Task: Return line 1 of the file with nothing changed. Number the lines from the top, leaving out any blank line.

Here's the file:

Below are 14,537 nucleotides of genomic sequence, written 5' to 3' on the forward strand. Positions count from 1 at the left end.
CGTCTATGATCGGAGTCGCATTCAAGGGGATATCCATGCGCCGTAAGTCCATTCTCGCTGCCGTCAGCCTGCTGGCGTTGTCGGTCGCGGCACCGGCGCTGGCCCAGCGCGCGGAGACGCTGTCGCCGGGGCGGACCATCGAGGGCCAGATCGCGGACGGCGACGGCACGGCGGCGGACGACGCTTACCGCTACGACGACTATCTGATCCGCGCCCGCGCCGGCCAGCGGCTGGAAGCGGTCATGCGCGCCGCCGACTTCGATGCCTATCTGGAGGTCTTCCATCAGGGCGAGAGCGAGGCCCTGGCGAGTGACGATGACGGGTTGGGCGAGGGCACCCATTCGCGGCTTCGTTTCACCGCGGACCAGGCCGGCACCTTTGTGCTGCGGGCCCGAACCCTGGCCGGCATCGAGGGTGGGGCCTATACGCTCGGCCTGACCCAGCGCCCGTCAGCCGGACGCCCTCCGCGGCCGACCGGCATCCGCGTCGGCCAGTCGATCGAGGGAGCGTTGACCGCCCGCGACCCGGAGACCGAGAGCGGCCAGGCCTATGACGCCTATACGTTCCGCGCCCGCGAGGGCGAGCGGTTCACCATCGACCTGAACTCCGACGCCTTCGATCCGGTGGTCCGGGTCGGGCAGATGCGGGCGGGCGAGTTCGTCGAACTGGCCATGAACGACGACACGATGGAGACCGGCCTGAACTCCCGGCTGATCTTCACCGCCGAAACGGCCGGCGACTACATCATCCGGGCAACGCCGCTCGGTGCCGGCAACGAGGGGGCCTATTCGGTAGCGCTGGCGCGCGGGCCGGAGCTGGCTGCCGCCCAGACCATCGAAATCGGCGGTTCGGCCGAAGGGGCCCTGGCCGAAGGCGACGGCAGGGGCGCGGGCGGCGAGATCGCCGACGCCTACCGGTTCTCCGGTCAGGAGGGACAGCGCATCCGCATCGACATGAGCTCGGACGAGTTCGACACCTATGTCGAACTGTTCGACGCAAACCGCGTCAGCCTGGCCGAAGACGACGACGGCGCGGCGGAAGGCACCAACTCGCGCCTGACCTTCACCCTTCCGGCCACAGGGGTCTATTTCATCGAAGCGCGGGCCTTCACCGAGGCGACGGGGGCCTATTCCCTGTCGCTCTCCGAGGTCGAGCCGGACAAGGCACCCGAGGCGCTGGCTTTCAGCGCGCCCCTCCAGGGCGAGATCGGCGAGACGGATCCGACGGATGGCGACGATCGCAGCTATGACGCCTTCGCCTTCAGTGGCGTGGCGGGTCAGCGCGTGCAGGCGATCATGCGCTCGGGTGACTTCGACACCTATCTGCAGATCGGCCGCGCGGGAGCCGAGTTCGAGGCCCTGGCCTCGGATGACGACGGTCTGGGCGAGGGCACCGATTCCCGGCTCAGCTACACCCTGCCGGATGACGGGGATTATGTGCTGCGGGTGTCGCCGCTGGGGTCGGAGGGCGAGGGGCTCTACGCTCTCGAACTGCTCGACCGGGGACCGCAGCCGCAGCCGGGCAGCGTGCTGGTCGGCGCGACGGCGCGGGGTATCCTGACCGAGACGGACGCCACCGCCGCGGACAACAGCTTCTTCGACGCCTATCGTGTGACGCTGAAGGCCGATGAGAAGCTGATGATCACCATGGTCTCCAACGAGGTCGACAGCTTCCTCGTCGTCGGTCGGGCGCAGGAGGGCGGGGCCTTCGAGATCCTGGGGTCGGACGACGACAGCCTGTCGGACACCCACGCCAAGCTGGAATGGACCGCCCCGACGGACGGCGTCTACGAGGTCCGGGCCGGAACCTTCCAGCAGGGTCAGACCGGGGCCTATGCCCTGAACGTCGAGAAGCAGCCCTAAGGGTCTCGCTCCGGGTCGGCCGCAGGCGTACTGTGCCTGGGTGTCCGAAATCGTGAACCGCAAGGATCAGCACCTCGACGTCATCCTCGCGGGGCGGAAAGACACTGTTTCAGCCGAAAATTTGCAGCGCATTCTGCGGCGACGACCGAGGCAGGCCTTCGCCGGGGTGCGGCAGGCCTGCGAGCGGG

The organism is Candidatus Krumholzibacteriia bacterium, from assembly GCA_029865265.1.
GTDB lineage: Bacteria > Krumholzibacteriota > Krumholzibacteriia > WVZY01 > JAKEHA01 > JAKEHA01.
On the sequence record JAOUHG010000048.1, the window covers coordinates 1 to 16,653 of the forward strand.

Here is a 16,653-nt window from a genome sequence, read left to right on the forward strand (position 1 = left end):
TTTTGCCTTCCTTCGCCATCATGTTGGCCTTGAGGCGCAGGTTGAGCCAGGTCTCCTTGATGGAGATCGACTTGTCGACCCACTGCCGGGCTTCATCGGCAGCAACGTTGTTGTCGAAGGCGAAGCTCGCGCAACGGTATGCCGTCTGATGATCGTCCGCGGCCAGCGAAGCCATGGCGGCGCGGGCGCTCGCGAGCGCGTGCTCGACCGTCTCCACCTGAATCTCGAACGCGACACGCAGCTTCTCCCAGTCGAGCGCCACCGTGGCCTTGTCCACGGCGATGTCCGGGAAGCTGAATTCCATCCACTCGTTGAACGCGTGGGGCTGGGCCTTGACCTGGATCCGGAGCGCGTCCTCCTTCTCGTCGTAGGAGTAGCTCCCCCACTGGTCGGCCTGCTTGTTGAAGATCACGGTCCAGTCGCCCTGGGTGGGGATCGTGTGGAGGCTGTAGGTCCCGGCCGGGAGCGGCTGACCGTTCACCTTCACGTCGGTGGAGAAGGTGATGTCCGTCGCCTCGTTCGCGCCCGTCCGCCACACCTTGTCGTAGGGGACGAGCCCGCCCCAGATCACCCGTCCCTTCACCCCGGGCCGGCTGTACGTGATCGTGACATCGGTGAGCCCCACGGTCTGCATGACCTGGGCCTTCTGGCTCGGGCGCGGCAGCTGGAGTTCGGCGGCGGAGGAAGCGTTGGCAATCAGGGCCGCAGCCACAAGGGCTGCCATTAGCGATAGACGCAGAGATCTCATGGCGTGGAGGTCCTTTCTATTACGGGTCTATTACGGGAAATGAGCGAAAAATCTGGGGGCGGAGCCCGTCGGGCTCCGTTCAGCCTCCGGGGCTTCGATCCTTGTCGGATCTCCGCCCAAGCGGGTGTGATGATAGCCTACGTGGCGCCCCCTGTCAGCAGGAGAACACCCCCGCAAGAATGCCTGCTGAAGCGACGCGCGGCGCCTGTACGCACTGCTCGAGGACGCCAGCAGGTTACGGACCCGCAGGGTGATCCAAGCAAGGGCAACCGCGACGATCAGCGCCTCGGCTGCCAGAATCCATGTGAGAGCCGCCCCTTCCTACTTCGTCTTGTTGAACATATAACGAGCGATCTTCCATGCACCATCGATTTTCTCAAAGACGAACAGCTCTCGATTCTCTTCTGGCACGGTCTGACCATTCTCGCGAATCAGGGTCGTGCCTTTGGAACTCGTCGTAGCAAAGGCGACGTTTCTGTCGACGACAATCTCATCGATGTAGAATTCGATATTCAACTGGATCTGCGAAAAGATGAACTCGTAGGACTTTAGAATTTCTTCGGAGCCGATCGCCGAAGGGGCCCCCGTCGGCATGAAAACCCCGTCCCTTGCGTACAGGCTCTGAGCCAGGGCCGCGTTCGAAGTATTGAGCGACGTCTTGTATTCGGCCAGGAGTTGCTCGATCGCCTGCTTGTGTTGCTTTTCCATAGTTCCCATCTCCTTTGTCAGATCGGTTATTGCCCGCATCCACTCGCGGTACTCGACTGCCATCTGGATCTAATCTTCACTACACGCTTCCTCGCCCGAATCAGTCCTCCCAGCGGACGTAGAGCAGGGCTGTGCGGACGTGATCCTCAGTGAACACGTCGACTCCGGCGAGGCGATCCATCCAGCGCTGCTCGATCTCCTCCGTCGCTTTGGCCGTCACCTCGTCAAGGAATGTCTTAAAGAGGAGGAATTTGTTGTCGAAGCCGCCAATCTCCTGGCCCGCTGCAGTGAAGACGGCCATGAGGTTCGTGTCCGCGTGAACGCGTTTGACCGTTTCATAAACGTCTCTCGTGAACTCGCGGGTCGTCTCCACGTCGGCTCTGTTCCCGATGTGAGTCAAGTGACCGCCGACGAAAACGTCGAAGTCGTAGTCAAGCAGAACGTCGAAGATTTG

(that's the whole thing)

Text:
Below are 14,537 nucleotides of genomic sequence, written 5' to 3' on the forward strand. Positions count from 1 at the left end.